IAE always uses “more rather than fewer words.” Sometimes it uses them with absurd looseness: “Ordinary words take on non-specific alien functions. ‘Reality,’ writes artist Tania Bruguera, ‘functions as my field of action.’” And sometimes it deploys words with faddish precision: “Usage of the word speculative spiked unaccountably in 2009; 2011 saw a sudden rage for rupture; transversal now seems poised to have its best year ever.”
Through Sketch Engine, Rule and Levine found that “the real” — used as a portentous, would-be philosophical abstract noun — occurred “179 times more often” in IAE than in standard English. In fact, in its declarative, multi-clause sentences, and in its odd combination of stiffness and swagger, they argued that IAE “sounds like inexpertly translated French.” This was no coincidence, they claimed, having traced the origins of IAE back to French post-structuralism and the introduction of its slippery ideas and prose style into American art writing via October, the New York critical journal founded in 1976. Since then, IAE had spread across the world so thoroughly that there was even, wrote Rule and Levine, an “IAE of the French press release ... written, we can only imagine, by French interns imitating American interns imitating American academics imitating French academics.”
The mention of interns is significant. Rule, who writes about politics for leftwing journals as well as art for more mainstream ones, believes IAE is partly about power. “IAE serves interests,” she says. However laughable the language may seem to outsiders, to art-world people, speaking or writing in IAE can be a potent signal of insider status. As some of the lowest but also the hungriest in the art food chain, interns have much to gain from acquiring fluency in it. Levine says the same goes for many institutions: “You can’t speak in simple sentences as a museum and be taken seriously. You can’t say, ‘This artist produces funny work.’ In our postmodern world, simple is just bad. You’ve got to say, ‘This artist is funny and ...’”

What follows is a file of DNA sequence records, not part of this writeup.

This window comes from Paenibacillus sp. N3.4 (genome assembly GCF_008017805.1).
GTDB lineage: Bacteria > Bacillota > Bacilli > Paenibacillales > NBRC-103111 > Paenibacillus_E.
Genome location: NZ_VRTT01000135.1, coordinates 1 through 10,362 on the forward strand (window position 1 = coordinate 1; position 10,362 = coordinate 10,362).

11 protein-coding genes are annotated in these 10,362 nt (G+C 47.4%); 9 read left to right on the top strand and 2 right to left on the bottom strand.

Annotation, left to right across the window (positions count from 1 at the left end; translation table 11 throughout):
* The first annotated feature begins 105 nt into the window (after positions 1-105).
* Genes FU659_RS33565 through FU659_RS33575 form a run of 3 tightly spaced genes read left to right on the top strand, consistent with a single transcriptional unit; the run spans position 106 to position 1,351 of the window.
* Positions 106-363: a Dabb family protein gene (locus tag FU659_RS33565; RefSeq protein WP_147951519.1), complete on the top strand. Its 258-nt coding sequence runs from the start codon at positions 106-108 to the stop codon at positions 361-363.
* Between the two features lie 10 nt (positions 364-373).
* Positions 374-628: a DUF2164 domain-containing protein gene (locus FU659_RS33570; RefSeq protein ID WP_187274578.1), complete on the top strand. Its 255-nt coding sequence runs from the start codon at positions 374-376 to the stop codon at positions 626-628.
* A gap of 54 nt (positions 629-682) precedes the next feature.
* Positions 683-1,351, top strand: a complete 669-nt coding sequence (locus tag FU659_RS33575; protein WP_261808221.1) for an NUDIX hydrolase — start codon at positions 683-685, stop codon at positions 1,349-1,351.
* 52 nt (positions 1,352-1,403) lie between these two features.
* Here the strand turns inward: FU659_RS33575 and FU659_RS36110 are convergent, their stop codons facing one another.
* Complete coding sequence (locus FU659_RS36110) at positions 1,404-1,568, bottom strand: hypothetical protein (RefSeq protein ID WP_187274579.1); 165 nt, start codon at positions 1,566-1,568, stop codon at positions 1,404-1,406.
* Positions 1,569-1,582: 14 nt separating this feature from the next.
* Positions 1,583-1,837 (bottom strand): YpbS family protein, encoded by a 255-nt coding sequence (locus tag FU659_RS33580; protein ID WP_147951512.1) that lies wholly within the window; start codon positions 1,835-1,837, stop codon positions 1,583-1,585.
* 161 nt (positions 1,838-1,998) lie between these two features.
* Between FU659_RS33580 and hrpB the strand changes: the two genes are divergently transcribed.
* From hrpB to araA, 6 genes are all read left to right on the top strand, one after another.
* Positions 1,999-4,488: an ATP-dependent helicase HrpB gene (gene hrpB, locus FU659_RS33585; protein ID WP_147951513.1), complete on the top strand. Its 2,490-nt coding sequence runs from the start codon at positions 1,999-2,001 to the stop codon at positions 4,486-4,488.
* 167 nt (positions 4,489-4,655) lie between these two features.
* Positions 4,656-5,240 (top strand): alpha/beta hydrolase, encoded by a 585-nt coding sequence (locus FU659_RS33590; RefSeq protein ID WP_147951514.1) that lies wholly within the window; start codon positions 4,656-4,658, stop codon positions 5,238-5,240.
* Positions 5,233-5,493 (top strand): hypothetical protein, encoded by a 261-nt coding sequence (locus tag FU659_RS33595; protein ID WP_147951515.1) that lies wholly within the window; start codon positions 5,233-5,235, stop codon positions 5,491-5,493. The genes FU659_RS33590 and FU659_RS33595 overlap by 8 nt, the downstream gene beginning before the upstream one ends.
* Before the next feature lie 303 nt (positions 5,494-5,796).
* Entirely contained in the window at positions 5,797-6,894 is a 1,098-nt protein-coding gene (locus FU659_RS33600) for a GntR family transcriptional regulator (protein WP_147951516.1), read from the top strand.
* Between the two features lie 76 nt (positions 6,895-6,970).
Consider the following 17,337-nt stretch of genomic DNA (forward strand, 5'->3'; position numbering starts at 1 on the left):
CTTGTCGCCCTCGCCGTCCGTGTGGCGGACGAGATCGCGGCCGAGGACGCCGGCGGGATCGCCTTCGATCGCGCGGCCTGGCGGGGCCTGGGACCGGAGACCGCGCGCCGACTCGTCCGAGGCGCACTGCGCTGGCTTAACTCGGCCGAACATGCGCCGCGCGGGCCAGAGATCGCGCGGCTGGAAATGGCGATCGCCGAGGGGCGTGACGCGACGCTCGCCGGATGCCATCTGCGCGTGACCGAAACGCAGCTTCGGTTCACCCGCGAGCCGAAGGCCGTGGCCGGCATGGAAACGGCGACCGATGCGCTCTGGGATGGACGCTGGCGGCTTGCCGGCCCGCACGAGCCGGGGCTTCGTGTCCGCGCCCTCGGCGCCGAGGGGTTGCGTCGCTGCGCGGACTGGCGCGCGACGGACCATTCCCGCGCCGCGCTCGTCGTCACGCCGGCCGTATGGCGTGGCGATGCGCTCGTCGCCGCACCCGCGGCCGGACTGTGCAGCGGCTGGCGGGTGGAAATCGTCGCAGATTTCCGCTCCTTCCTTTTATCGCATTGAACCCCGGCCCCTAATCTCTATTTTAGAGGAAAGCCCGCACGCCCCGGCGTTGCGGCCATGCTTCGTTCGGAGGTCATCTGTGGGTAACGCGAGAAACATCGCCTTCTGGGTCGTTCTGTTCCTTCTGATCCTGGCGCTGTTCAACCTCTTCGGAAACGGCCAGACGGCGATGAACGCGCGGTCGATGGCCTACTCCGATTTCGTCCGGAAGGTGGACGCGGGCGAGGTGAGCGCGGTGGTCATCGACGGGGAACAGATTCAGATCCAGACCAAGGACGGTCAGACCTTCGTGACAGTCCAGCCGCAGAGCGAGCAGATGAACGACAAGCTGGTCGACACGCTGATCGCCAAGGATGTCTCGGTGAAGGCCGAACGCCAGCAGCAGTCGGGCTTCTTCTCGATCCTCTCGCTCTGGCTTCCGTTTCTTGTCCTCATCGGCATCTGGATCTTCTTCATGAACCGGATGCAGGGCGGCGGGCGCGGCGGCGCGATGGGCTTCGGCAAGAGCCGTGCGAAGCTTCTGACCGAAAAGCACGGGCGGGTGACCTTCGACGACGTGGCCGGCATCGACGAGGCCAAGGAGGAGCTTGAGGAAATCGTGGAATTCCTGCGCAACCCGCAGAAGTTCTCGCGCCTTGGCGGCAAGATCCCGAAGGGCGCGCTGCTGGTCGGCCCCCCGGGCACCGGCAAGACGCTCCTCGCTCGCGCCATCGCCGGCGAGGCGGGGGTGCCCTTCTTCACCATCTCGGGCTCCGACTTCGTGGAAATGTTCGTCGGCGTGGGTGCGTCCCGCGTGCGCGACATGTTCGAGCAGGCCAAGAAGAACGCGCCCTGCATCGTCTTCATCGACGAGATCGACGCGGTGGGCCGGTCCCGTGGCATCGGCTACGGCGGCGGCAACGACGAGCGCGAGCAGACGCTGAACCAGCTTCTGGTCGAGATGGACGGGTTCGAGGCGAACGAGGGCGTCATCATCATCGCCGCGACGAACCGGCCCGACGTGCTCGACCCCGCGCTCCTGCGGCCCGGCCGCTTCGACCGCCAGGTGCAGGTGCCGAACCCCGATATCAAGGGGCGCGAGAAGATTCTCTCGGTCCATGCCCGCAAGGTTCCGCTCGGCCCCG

He doesn’t, however, think this complexity is a wholly bad thing. “If you read catalogue essays from the 50s and 60s, and I have some, there are these sweeping claims about what artists do — and what they do to you.” A 1961 catalogue essay for a Rothko exhibition in New York declared that the famously doomy painter was “celebrating the death of civilization ... The door to the tomb opens for the artist in search of his muse.” Levine says: “That style of art writing has been overturned, and rightly so. It was politically chauvinistic, authoritarian. IAE is about trying to create a more sensitive language, acknowledging the realities of how things [made by artists] work.”
Contradictions, ambiguities, unstable and multiple meanings: art writing needs to find a way of dealing with these things, Levine argues, just as other English-language critical discourses learned to, under the same French influences.
Rule is a little less forgiving towards IAE. “This language has enforced a hermeticism of contemporary art,” she says, slipping (as Levine also frequently does) into a spoken version of the jargon even as she criticizes it, “that is not particularly healthy. IAE has made art harder for non-professionals.” In fact, even art professionals can feel oppressed by it. The artists who’ve responded most positively to the essay, says Rule, “are the ones who have been through master of fine arts programs” where IAE is pervasive.